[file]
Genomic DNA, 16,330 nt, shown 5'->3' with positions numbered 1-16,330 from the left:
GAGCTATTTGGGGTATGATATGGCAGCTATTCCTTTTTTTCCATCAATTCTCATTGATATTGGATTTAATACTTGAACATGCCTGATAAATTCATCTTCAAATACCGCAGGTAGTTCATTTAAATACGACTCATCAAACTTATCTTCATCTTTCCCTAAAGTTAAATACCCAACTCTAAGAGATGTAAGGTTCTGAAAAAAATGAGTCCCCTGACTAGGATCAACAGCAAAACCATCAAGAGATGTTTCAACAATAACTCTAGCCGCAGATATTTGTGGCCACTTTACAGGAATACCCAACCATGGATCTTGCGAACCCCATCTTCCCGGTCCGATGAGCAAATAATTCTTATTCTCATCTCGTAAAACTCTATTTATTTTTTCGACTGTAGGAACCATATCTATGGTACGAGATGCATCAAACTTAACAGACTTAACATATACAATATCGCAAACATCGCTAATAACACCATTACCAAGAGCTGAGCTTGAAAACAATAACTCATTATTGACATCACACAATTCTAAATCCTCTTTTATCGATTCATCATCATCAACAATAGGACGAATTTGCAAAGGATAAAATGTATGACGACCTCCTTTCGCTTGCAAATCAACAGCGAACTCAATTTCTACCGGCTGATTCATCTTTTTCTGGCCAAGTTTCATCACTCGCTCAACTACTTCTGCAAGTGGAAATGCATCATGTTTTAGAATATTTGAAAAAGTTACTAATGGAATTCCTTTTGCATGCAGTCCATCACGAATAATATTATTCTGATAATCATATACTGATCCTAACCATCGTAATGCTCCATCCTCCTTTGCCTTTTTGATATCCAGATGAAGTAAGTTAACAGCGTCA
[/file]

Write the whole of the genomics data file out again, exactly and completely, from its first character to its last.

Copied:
Genomic DNA, 16,330 nt, shown 5'->3' with positions numbered 1-16,330 from the left:
GAGCTATTTGGGGTATGATATGGCAGCTATTCCTTTTTTTCCATCAATTCTCATTGATATTGGATTTAATACTTGAACATGCCTGATAAATTCATCTTCAAATACCGCAGGTAGTTCATTTAAATACGACTCATCAAACTTATCTTCATCTTTCCCTAAAGTTAAATACCCAACTCTAAGAGATGTAAGGTTCTGAAAAAAATGAGTCCCCTGACTAGGATCAACAGCAAAACCATCAAGAGATGTTTCAACAATAACTCTAGCCGCAGATATTTGTGGCCACTTTACAGGAATACCCAACCATGGATCTTGCGAACCCCATCTTCCCGGTCCGATGAGCAAATAATTCTTATTCTCATCTCGTAAAACTCTATTTATTTTTTCGACTGTAGGAACCATATCTATGGTACGAGATGCATCAAACTTAACAGACTTAACATATACAATATCGCAAACATCGCTAATAACACCATTACCAAGAGCTGAGCTTGAAAACAATAACTCATTATTGACATCACACAATTCTAAATCCTCTTTTATCGATTCATCATCATCAACAATAGGACGAATTTGCAAAGGATAAAATGTATGACGACCTCCTTTCGCTTGCAAATCAACAGCGAACTCAATTTCTACCGGCTGATTCATCTTTTTCTGGCCAAGTTTCATCACTCGCTCAACTACTTCTGCAAGTGGAAATGCATCATGTTTTAGAATATTTGAAAAAGTTACTAATGGAATTCCTTTTGCATGCAGTCCATCACGAATAATATTATTCTGATAATCATATACTGATCCTAACCATCGTAATGCTCCATCCTCCTTTGCCTTTTTGATATCCAGATGAAGTAAGTTAACAGCGTCA